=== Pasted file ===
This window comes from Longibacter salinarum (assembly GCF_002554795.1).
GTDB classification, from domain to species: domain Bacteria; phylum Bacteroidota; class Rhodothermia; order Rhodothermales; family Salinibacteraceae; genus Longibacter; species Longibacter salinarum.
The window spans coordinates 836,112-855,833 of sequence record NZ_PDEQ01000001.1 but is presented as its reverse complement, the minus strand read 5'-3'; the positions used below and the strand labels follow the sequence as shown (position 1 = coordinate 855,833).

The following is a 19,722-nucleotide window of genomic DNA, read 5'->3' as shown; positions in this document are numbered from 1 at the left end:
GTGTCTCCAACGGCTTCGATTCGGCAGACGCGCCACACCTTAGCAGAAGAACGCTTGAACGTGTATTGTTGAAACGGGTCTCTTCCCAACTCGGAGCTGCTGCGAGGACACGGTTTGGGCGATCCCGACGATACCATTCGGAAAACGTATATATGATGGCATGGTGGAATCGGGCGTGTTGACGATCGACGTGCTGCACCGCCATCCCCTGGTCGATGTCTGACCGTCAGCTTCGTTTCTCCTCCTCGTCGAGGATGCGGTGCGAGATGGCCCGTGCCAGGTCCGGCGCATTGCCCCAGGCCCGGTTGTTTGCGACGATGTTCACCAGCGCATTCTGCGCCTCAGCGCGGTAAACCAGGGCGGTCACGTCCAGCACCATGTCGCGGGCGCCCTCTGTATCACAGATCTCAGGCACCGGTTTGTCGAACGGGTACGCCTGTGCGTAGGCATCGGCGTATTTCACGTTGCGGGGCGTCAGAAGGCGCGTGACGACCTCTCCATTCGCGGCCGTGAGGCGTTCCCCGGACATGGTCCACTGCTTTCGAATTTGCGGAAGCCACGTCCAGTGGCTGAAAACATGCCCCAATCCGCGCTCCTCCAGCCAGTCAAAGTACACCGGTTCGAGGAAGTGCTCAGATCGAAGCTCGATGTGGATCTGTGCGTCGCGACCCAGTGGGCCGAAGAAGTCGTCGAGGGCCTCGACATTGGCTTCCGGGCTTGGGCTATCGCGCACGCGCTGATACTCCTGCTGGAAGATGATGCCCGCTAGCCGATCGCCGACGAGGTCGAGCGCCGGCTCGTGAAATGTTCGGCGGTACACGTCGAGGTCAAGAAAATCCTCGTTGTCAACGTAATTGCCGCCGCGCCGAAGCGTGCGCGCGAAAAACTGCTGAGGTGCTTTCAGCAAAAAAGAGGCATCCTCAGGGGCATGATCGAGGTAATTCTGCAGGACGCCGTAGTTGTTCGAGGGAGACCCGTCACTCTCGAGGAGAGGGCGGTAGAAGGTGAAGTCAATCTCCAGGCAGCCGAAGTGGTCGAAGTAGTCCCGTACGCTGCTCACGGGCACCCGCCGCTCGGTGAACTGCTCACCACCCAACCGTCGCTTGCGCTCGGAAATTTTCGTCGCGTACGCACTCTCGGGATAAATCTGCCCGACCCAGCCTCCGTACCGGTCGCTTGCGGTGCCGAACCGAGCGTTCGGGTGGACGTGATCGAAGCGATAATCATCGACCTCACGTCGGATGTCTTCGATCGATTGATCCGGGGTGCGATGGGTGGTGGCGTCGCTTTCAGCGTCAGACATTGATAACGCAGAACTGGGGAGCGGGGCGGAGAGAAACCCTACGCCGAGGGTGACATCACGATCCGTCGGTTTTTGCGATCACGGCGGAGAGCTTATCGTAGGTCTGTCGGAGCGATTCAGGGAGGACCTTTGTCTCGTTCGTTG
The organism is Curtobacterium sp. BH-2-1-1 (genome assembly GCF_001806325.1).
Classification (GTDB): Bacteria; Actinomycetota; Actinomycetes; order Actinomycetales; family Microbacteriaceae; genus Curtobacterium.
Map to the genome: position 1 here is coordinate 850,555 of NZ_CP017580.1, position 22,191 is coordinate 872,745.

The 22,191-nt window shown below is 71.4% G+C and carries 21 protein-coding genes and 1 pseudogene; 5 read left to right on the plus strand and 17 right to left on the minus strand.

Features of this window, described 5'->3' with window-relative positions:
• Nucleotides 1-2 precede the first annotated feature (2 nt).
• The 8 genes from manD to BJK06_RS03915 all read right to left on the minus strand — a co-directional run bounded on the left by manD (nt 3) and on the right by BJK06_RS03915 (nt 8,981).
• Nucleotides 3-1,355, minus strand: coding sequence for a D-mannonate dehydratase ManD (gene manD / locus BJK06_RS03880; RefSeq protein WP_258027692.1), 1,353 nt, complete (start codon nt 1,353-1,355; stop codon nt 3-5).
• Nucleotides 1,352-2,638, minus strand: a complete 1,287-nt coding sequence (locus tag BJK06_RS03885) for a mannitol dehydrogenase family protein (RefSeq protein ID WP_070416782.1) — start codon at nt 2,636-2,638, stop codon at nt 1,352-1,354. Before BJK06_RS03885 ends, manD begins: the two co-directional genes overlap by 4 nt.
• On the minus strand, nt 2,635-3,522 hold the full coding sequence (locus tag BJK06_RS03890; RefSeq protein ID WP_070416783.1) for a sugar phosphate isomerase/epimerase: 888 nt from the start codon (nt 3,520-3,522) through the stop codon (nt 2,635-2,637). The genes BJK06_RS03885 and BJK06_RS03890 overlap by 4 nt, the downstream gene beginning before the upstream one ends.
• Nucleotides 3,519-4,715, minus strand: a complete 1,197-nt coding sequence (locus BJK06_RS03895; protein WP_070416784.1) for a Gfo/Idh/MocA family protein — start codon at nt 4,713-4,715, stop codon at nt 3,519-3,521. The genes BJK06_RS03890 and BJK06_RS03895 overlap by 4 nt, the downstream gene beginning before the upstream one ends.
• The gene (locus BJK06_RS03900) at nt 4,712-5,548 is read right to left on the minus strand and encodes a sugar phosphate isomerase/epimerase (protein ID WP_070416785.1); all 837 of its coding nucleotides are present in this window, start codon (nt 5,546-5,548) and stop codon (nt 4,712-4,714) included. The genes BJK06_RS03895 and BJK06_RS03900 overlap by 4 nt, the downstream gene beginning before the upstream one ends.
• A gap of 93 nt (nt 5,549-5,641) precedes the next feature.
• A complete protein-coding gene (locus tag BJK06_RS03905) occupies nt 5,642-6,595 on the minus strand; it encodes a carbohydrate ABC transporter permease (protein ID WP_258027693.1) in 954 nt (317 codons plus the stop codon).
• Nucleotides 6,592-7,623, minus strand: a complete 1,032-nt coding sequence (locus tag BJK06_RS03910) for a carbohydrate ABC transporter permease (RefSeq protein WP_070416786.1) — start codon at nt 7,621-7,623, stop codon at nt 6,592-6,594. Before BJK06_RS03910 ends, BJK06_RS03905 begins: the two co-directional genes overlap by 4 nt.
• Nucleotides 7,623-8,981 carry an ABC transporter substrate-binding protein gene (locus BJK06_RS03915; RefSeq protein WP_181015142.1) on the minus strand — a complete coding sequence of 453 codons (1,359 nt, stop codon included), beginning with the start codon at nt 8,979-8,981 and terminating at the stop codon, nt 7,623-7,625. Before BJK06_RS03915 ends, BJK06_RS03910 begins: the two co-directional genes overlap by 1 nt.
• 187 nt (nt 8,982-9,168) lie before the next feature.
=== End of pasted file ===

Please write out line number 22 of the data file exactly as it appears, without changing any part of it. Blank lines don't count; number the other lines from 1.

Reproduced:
• 187 nt (nt 8,982-9,168) lie before the next feature.